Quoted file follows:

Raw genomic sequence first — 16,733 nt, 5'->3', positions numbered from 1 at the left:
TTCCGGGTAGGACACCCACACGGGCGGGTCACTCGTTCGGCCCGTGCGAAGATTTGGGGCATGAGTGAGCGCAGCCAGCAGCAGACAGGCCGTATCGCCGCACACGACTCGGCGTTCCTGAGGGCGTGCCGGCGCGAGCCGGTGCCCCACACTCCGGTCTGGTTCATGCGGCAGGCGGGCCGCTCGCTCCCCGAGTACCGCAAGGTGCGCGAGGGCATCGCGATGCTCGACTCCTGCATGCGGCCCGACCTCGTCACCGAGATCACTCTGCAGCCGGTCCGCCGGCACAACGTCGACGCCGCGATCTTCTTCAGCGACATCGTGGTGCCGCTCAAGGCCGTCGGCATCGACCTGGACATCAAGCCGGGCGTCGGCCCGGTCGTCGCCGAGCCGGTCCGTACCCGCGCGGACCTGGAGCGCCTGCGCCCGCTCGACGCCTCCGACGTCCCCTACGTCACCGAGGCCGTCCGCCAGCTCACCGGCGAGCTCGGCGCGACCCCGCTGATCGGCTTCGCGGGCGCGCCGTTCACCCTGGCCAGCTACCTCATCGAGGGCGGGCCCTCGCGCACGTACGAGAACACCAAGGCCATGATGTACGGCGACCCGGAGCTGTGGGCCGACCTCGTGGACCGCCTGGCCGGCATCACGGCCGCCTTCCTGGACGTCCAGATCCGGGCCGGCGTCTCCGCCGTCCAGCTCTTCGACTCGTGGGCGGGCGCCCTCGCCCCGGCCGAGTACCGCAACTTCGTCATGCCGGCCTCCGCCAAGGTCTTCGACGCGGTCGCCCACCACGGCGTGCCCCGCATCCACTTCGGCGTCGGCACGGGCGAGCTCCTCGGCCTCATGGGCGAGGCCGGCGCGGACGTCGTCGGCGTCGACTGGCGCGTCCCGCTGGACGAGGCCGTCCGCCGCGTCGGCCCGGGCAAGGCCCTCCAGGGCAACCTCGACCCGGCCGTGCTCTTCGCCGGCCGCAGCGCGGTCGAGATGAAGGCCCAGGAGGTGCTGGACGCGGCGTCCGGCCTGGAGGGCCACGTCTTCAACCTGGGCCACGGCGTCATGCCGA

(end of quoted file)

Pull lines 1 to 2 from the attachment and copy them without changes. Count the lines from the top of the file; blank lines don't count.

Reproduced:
Raw genomic sequence first — 16,733 nt, 5'->3', positions numbered from 1 at the left:
TTCCGGGTAGGACACCCACACGGGCGGGTCACTCGTTCGGCCCGTGCGAAGATTTGGGGCATGAGTGAGCGCAGCCAGCAGCAGACAGGCCGTATCGCCGCACACGACTCGGCGTTCCTGAGGGCGTGCCGGCGCGAGCCGGTGCCCCACACTCCGGTCTGGTTCATGCGGCAGGCGGGCCGCTCGCTCCCCGAGTACCGCAAGGTGCGCGAGGGCATCGCGATGCTCGACTCCTGCATGCGGCCCGACCTCGTCACCGAGATCACTCTGCAGCCGGTCCGCCGGCACAACGTCGACGCCGCGATCTTCTTCAGCGACATCGTGGTGCCGCTCAAGGCCGTCGGCATCGACCTGGACATCAAGCCGGGCGTCGGCCCGGTCGTCGCCGAGCCGGTCCGTACCCGCGCGGACCTGGAGCGCCTGCGCCCGCTCGACGCCTCCGACGTCCCCTACGTCACCGAGGCCGTCCGCCAGCTCACCGGCGAGCTCGGCGCGACCCCGCTGATCGGCTTCGCGGGCGCGCCGTTCACCCTGGCCAGCTACCTCATCGAGGGCGGGCCCTCGCGCACGTACGAGAACACCAAGGCCATGATGTACGGCGACCCGGAGCTGTGGGCCGACCTCGTGGACCGCCTGGCCGGCATCACGGCCGCCTTCCTGGACGTCCAGATCCGGGCCGGCGTCTCCGCCGTCCAGCTCTTCGACTCGTGGGCGGGCGCCCTCGCCCCGGCCGAGTACCGCAACTTCGTCATGCCGGCCTCCGCCAAGGTCTTCGACGCGGTCGCCCACCACGGCGTGCCCCGCATCCACTTCGGCGTCGGCACGGGCGAGCTCCTCGGCCTCATGGGCGAGGCCGGCGCGGACGTCGTCGGCGTCGACTGGCGCGTCCCGCTGGACGAGGCCGTCCGCCGCGTCGGCCCGGGCAAGGCCCTCCAGGGCAACCTCGACCCGGCCGTGCTCTTCGCCGGCCGCAGCGCGGTCGAGATGAAGGCCCAGGAGGTGCTGGACGCGGCGTCCGGCCTGGAGGGCCACGTCTTCAACCTGGGCCACGGCGTCATGCCGA